I have kept the sprouter separate from the reservoir containing nutrient ONLY because I am unsure of the ramifications of eating sprouts grown in nutrient rather than straight water. I am also unsure if there would be any health concerns over using the same water for 3 to 4 days. I did it and the sprouts came out looking, smelling and tasting fine. I know, however, that is plenty of time for harmful bacteria to grow, so if anyone has experience in this area, comments for myself and anyone who might build this would be greatly appreciated. I know that I can add chlorine, but would be interested in any other methods for controlling bacteria/toxins during the growing or washing processes.
Conveniently, many wide mouth plastic containers fit inside a 2L bottle. I chose peanut butter jars for this over a yogurt container, as in Toilet Tank Bean Sprouter, because the water enters the system from the bottom instead of the top. The yogurt container would work, but the 2L bottle would have to be trimmed to the correct height.
Step 1: What You Need
1 ea plastic jar that fits inside a 2L bottle - peanut butter jar in this case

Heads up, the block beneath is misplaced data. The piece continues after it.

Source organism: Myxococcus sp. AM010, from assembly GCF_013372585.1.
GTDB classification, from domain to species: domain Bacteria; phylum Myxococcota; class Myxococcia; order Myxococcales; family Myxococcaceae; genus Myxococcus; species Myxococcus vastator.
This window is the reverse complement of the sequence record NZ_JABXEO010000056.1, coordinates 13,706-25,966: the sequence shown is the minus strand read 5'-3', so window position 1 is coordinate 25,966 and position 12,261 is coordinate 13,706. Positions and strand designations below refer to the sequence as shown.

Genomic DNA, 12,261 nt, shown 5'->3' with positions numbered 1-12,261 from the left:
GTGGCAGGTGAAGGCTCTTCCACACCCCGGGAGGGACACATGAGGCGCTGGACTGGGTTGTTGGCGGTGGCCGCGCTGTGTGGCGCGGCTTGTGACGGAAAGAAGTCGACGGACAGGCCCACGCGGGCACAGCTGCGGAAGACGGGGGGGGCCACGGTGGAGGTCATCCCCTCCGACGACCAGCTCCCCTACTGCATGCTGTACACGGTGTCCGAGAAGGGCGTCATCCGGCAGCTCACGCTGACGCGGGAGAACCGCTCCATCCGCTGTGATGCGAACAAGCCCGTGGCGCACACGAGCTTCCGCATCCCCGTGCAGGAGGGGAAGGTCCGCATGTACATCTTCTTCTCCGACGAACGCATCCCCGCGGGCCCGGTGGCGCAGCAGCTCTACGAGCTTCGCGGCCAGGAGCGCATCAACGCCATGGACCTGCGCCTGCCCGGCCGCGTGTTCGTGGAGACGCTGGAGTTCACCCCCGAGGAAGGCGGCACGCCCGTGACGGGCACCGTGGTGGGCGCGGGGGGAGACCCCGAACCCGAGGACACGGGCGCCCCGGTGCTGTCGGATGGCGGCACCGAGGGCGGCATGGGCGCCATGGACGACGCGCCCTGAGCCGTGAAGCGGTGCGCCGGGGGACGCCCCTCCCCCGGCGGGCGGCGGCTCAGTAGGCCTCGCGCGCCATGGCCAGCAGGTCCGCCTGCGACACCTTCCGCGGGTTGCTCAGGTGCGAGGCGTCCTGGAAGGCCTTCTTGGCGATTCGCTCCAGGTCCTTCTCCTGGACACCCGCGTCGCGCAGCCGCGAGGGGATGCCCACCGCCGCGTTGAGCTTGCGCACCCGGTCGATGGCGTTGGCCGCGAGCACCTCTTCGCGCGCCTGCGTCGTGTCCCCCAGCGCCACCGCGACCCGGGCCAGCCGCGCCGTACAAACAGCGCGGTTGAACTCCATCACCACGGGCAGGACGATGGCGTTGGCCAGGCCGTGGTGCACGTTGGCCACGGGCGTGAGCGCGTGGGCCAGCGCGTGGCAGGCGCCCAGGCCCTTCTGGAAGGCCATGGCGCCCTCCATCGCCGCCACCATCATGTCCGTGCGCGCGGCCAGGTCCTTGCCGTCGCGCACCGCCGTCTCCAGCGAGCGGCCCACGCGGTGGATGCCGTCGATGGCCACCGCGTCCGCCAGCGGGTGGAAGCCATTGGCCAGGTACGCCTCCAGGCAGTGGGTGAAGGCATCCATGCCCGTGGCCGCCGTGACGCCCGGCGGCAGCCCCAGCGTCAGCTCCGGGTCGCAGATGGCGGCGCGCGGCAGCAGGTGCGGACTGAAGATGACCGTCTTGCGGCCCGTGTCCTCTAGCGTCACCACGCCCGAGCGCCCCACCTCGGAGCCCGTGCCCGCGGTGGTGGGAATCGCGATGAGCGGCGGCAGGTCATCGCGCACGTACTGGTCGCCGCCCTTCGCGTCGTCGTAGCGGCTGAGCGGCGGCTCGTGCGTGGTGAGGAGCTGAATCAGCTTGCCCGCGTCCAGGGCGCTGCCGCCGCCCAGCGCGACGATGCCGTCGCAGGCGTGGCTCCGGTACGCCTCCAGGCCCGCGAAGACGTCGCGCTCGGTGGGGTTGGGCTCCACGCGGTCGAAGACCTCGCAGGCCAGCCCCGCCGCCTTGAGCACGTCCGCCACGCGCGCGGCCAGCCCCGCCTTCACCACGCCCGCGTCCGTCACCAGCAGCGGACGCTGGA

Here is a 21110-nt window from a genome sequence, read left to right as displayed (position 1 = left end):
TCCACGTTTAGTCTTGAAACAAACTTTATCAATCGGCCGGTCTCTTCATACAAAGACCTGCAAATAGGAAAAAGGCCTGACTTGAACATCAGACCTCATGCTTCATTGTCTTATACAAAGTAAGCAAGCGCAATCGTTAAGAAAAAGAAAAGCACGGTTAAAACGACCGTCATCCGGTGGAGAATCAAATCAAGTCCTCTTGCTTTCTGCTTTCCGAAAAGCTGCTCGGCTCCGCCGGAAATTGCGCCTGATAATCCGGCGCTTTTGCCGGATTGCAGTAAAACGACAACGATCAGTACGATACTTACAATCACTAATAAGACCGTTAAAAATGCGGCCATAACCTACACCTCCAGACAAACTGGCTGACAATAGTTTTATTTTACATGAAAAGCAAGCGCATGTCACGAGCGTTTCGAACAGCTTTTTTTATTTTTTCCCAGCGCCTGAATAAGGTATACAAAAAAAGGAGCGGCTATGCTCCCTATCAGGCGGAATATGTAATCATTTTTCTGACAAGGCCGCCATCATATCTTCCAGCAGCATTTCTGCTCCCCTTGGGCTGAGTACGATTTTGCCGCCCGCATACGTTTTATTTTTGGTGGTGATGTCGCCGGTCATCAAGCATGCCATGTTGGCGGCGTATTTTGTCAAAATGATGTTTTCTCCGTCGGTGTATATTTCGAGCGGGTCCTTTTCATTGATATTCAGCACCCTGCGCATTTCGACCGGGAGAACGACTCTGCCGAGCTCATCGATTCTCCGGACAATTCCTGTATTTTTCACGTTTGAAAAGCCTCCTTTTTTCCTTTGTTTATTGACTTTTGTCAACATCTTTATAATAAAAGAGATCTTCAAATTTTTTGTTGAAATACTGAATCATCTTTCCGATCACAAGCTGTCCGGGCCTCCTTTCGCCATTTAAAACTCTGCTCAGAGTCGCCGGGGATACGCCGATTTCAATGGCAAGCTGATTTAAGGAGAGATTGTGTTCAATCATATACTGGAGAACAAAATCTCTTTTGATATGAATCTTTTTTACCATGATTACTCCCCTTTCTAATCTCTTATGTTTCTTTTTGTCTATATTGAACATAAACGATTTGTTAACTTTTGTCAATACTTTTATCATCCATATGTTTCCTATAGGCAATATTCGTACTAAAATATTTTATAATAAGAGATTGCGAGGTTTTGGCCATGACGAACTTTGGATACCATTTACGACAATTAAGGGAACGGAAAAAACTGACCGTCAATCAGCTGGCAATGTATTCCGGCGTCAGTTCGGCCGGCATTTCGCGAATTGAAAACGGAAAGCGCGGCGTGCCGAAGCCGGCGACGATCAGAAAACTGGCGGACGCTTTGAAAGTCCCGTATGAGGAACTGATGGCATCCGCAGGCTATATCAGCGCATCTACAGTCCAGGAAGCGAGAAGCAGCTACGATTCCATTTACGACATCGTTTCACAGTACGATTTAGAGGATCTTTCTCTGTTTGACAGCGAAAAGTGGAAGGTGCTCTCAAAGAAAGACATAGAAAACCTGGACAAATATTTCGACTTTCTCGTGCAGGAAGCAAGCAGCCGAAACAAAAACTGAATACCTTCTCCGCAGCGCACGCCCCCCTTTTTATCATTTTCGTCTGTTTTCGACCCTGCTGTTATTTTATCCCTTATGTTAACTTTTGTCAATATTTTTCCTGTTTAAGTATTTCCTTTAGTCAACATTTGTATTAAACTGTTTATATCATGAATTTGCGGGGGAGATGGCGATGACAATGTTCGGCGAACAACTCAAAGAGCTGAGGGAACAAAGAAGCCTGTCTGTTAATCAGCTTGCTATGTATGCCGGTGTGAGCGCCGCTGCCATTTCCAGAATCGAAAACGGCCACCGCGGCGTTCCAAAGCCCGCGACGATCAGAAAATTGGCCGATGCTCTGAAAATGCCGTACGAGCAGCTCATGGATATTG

1 ea drill
1 ea 1/64 inch bit
1 ea 1/8 inch bit
1 ea utility knife (to cut 2L bottle)
1 ea Modular, Windowsill, Air Powered, Hydroponics Herb Garden/Experimenter
Step 2: Sprouting Chamber
2. Drill 1/64 inch holes in the bottom and up the sides of the peanut butter jar. Pattern is a matter of choice as long as the water can fill and drain the jar completely.
3. Drill a 1/8 inch hole in the lid to allow the air to vent during the fill and drain processes.
4. Put drilled peanut butter jar, or equivalent, into the inverted 2L bottle.
Step 3: Operation
2. Place into inverted 2L bottle.
3. Fill reservoir with fresh water.
4. Fill and Drain at least twice a day. Mine is set to fill for two minutes, six times a day as it shares a timer/pump with another unit.
5. Allow to run for 3 to 4 days. Remove sprouts, wash/rinse, eat as desired. I would recommend cooking them to be safe. If run constantly, change water often to avoid toxicity.